Andrew in Montpelier: He attended from 1961-1966. Looking back, I find that probably more than half of what I learned in college was outside the strictly academic, including learning how to live in and contribute to a community. This included the school's 'work program' which required each student to devote several hours a week to jobs that needed doing around campus; in my case, some carpentry work, administering audio-visual equipment and services, some gardening, and working in the cafeteria. All of those experiences have proved valuable throughout my life.

One of those jobs was breakfast "dish crew" in the cafeteria. That required me to get up early in time to be at the dishes window when most of the other students and staff finished and returned their dishes. Being one of the first students to cross the quad on those mornings, several times I crossed paths with President Tim Pitkin as he came to work, and noticed with interest that he always carried a large bag and picked up whatever trash had accumulated the previous night. How many college presidents can you say that about?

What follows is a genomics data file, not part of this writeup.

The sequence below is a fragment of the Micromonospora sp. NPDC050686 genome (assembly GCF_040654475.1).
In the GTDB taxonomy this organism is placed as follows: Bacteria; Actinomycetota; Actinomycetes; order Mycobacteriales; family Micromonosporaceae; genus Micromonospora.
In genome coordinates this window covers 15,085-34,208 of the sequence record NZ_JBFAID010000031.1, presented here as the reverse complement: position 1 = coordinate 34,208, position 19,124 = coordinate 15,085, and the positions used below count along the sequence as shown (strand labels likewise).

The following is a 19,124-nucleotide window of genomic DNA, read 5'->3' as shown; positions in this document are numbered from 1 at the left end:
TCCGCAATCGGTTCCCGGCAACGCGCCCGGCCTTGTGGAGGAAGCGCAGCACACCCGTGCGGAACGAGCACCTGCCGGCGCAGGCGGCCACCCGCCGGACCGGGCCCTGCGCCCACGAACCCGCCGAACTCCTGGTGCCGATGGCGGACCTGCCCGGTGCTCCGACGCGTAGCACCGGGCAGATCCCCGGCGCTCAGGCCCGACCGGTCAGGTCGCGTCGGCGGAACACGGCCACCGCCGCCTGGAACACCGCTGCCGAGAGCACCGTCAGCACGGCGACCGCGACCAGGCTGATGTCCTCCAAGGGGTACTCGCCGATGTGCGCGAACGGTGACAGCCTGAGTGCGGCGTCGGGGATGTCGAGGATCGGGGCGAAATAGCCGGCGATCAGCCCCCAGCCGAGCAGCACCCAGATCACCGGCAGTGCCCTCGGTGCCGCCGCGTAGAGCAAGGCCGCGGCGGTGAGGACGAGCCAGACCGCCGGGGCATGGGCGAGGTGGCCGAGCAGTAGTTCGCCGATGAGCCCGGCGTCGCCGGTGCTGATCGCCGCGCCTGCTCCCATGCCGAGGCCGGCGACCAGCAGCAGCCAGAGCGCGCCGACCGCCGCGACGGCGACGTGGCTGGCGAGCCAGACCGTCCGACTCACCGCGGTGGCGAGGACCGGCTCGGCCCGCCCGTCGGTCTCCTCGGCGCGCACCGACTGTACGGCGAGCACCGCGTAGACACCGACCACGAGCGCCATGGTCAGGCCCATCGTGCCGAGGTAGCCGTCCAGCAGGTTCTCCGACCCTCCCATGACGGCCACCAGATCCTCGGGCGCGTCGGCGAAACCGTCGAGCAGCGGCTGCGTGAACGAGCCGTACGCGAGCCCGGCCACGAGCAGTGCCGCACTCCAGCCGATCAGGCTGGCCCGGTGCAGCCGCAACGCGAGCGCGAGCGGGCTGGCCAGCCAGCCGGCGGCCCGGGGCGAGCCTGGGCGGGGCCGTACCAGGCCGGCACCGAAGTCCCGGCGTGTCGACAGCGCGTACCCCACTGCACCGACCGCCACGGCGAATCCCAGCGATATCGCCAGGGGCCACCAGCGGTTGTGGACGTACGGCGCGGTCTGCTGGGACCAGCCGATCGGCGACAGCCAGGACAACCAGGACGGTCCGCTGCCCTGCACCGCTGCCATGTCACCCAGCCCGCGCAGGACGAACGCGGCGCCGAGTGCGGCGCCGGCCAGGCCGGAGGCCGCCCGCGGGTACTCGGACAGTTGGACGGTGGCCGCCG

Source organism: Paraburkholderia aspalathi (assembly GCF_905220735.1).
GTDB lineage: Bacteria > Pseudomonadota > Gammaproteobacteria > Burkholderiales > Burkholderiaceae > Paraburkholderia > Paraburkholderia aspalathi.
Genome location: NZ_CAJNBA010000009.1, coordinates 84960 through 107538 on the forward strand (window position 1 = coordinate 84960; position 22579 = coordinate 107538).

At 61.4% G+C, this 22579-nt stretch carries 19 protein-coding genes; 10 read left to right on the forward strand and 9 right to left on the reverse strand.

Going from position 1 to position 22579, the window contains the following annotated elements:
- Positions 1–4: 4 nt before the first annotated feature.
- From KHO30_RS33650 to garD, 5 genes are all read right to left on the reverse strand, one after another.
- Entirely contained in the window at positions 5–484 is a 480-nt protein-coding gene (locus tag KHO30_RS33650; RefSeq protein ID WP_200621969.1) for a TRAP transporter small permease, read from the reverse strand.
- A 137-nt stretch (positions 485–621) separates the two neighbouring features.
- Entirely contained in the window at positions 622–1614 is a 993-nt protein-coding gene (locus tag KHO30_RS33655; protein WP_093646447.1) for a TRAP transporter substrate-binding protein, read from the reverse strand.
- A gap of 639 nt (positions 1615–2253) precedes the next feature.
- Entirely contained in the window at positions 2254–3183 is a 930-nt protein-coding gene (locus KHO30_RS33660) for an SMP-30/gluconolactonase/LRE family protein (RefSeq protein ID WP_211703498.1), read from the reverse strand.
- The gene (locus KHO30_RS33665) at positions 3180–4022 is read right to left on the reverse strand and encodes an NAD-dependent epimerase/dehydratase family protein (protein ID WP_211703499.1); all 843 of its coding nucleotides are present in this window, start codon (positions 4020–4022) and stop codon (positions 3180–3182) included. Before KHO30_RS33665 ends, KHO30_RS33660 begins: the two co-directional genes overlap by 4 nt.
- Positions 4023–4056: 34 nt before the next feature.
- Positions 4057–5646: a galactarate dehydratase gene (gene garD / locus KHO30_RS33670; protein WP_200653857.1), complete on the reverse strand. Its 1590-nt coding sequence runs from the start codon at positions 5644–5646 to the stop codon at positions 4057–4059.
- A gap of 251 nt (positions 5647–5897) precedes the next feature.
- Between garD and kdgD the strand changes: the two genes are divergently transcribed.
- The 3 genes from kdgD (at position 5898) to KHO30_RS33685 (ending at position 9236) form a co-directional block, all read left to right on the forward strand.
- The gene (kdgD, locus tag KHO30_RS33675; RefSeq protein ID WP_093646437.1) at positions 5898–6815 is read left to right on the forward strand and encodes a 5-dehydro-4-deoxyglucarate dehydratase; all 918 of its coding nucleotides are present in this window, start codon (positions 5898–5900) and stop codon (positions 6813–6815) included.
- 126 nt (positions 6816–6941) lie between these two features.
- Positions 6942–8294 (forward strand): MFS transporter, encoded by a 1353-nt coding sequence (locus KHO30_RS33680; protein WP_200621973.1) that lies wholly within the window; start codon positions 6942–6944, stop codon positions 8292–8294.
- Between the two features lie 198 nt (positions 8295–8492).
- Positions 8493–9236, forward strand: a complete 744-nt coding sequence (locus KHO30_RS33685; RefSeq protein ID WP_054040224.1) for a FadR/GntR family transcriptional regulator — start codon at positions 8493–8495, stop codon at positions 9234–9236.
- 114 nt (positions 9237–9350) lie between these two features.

Sam in Essex: Their late father, Forest K. Davis was an administrator dean, and professor there in the 1950s and 60s. When he died, Goddard named their archive room after him. Sam writes, “I know my father would have been truly saddened by the news of Goddard closing. He was always interested in what was going on there even decades after he left. I imagine he would have felt like it was the death of a life-long friend.”